- Mayflower Air Services
- Melba Airways
- Morton Air Services
- Northwest Airlines (UK)
- Olley Air Services
- Railway Air Services
- Scillonia Airways
- Scottish Airways
- Sivewright Airways
- Trans European Aviation
- Westward Airways (Lands End)
- Belgian Air Force (Seven operated from 1946)
- Luftwaffe operated captured aircraft.
- Lithuanian Air Force operated two D.H.89M aircraft.
- Southern Rhodesian Air Force – Four aircraft.
- Royal Air Force
- Fleet Air Arm
- Royal Yugoslav Air Force – One aircraft impressed into military service in 1940.
- 2 October 1934, G-ACPM of Hillman's Airways crashed into the sea off Folkestone, Kent causing the death of the pilot and the six passengers.
- 26 January 1935, G-ACPO of Hillman's Airways, operating a mail flight from Aldergrove Airport, Belfast to Stapleford Aerodrome, Abridge, Essex via Speke Airport, Liverpool, Lancashire crashed at Derbyhaven, Isle of Man, whilst attempting to divert to Ronaldsway Airport during bad weather.3
- 28 June 1946, VP-KCU crash-landed out of fuel near Lamu Kenya. No loss of life.
- 15 April 1947, G-AHKR of British European Airways crashed into Slieu Ruy whilst operating a scheduled passenger flight from Speke Airport, Liverpool, Lancashire to Ronaldsway Airport, Isle of Man. There were only minor injuries amongst the six people on board.4
- 10 June 1948, G-AIUI of Hargreaves Airways crashed at Cronk ny Arrey Laa, Isle of Man. Seven of the nine people on board were killed. The aircraft was operating a scheduled passenger flight from Speke to Ronaldsway.5
- 10 July 1951, G-ALXJ of the Air Navigation and Trading Company crashed into the sea off Laxey, Isle of Man, killing the pilot. The aircraft was operating a scheduled cargo flight from Squires Gate Airport, Blackpool, Lancashire to RAF Jurby instead of its normal destination of Ronaldsway Airport, which was fogbound.6
- 19 February 1954, G-AFMF crashed at Simonburn Common near Hexham. The pilot and seven passengers escaped with minor injuries.7
- 29 June 1957, G-AGUE of Island Air Services crashed on takeoff from Ramsgate Airport, Kent on a local pleasure flight. The aircraft was written off, but all on board escaped uninjured.8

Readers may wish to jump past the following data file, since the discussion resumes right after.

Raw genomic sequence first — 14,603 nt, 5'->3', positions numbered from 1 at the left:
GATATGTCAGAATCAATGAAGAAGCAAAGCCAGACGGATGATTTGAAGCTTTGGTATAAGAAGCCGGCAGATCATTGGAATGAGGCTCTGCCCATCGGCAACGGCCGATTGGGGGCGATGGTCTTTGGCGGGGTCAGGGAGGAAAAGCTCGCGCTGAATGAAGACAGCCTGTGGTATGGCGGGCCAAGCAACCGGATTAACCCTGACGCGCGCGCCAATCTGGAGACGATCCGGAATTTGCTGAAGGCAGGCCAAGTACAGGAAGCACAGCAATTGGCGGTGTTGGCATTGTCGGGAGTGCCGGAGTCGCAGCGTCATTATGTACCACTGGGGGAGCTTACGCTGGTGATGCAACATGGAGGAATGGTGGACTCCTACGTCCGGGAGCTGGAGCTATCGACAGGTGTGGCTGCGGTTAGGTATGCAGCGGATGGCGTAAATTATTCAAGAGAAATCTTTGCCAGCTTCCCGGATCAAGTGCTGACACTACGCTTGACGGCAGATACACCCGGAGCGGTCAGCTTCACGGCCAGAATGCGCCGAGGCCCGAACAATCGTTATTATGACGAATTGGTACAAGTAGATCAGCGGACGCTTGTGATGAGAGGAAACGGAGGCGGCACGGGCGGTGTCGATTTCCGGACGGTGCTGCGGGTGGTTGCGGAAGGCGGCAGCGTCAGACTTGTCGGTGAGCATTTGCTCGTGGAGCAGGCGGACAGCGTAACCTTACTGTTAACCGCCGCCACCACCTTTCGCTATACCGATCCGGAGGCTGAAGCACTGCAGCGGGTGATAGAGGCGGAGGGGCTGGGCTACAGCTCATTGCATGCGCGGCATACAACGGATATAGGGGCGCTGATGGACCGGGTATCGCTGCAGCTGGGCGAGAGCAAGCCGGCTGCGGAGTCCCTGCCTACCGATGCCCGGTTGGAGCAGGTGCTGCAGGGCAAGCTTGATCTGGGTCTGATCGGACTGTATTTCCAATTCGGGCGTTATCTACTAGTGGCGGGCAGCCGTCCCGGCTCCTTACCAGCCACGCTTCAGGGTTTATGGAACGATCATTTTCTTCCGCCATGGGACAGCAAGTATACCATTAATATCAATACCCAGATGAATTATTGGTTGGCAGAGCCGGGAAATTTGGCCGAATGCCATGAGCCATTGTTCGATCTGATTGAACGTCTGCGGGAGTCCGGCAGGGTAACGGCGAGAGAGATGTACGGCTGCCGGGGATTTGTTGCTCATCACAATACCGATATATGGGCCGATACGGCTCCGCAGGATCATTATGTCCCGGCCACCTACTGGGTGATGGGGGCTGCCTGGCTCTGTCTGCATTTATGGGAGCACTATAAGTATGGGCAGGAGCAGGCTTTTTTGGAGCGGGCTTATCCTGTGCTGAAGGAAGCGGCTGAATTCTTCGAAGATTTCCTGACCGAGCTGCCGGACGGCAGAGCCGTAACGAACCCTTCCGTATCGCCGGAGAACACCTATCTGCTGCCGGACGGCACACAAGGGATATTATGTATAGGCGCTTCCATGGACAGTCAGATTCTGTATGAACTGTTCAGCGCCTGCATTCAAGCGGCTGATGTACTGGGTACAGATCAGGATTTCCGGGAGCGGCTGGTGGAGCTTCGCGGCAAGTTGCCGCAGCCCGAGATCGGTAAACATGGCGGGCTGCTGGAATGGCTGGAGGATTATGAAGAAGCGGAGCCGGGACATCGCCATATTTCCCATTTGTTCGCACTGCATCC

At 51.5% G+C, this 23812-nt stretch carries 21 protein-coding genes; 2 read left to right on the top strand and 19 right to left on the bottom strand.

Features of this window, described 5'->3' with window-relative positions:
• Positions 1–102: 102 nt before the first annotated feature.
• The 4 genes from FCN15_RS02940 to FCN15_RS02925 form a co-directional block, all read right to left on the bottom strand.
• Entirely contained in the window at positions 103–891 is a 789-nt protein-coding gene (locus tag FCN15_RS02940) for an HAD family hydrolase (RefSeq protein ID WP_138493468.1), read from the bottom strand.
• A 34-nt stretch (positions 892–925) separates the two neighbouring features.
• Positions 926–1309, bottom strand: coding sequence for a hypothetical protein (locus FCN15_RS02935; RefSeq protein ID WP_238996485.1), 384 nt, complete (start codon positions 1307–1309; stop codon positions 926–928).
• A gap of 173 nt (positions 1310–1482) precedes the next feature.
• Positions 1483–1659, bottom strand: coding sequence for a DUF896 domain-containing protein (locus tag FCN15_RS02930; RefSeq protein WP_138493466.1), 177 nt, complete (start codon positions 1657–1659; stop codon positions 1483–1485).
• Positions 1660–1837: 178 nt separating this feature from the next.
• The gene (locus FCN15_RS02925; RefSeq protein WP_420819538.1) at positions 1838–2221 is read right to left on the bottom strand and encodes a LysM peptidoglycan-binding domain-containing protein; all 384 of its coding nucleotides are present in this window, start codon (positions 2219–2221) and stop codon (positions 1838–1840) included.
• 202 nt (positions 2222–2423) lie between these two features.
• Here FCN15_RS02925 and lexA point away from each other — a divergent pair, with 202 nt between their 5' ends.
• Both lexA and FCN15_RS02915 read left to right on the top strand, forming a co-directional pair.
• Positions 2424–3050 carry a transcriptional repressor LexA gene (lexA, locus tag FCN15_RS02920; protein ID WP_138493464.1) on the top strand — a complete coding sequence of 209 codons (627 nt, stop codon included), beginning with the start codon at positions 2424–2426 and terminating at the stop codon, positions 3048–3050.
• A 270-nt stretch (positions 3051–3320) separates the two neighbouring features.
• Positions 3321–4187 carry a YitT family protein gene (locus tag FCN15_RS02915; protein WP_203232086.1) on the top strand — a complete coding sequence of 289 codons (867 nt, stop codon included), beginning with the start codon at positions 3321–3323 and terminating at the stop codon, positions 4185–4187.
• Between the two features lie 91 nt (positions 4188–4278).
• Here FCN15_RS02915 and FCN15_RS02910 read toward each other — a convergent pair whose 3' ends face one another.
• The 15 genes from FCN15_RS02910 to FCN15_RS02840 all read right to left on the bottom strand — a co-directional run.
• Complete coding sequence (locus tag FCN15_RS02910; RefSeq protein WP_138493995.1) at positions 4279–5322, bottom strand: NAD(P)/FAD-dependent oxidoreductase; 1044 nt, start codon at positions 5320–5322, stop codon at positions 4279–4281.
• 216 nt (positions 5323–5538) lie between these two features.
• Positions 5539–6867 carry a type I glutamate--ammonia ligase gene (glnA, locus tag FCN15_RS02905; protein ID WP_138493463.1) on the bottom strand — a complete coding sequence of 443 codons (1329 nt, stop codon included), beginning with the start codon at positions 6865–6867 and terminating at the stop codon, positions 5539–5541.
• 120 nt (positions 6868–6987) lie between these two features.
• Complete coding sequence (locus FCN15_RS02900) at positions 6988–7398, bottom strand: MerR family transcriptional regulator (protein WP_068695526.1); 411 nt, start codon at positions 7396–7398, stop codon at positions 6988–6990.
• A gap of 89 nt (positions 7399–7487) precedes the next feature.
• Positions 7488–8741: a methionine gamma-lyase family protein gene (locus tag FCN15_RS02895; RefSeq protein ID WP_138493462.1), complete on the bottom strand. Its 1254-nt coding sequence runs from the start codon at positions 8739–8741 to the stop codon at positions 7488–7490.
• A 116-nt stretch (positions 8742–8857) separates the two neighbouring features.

- 16 July 1960, OY-DZY of Zonens Redningskorps crashed shortly after takeoff from Copenhagen Airport, Denmark. The aircraft was chartered by the Danish Football Association to transport soccer players to a test match in Jutland. All eight passengers were killed; the pilot survived but had one leg amputated.910
- 20 July 1963, G-AHLM crashed on takeoff from St Mary's, Isles of Scilly on scheduled flight. No fatalities but pilot Capt. Philip Cleife badly burned. Cause of accident attributed to burst main wheel tyre on takeoff. Aircraft destroyed by fire.
- Crew: 1
- Capacity: 8 passengers
- Length: 34 ft 6 in (10.5 m)
- Wingspan: 48 ft 0 in (14.6 m)
- Height: 10 ft 3 in (3.1 m)
- Wing area: 340 ft² (32 m²)
- Empty weight: 3,230 lb (1,460 kg)
- Loaded weight: 5,500 lb (2,490 kg)
- Powerplant: 2 × de Havilland Gipsy Six inline engine, 200 hp (149 kW) each
- Maximum speed: 157 mph (136 kn, 253 km/h) at 1,000 ft (305 m)
- Range: 573 mi (498 nmi, 920 km)
- Service ceiling: 16,700 ft (5,090 m)
- Rate of climb: 867 ft/min (4.3 m/s)
- Wing loading: 16 lb/ft² (79 kg/m²)
- Power/mass: 0.036 hp/lb (60 W/kg)
A de Havilland Dragon Rapide, the Sky Gypsy, appears in "Out of Time", an episode of the BBC science fiction television series Torchwood, in which one is accidentally flown through a "transcendental portal" and travels from 1953 over fifty years into its passengers' future. Aircraft registered as G-ACZE appears in the 1990 ITV production Agatha Christie's Poirot, "Peril at End House". Dragon Rapides appear in several films including The Maggie, The Captain's Paradise, Fathom, and the 1995 film adaptation of Shakespeare's Richard III. A Dragon Rapide was also seen in the 2004 movie, A Good Woman (film), starring Helen Hunt.
British Airways shows a Dragon Rapide in their 2011' advert To Fly. To Serve.12
- Related development
- Related lists
- Jackson, 1978, pp.362–363
- Alpert, Michael BBC History Magazine April 2002
- Poole 1999, p. 12.
- Poole 1999, pp. 120–21.
- Poole 1999, pp. 121–22.
- Poole 1999, pp. 126–27.
- ASN Aircraft accident 19-FEB-1954 de Havilland DH.89A Dragon Rapide G-AFMF, accessed 8 November 2011.
- Humphreys 2001, p. 169.
- "I dag er et trist jubilæum for dansk fodbold", Politiken, 16 July 2010, accessed 9 September 2011.
- CNAPG Dragon Rapide Individual Aircraft History Page, accessed 9 September 2011.
- Hamlin, John F. The De Havilland Dragon Rapide Family. Tunbridge Wells, Kent, UK: Air-Britain (Historians) Ltd., 2003. ISBN 0-85130-344-7.
- Jackson, A.J. De Havilland Aircraft since 1909. 1978. Putnam & Company Ltd. ISBN 0-370-30022-X
- Humphreys, Roy (2001). Kent Aviation, A Century of Flight. Stroud: Sutton Publishing. ISBN 0-7509-2790-9.
- Jackson, A.J. British Civil Aircraft 1919–1972: Volume II. London: Putnam (Conway Maritime Press), 1988. ISBN 0-85177-813-5
- Poole, Stephen (1999). Rough Landing or Fatal Flight. Douglas: Amulree Publications. ISBN 1-901508-03-X.
- Fresson, Ted (May 2008). Air Road to the Isles. Erskine: Kea Publishing. ISBN 978-0951895894.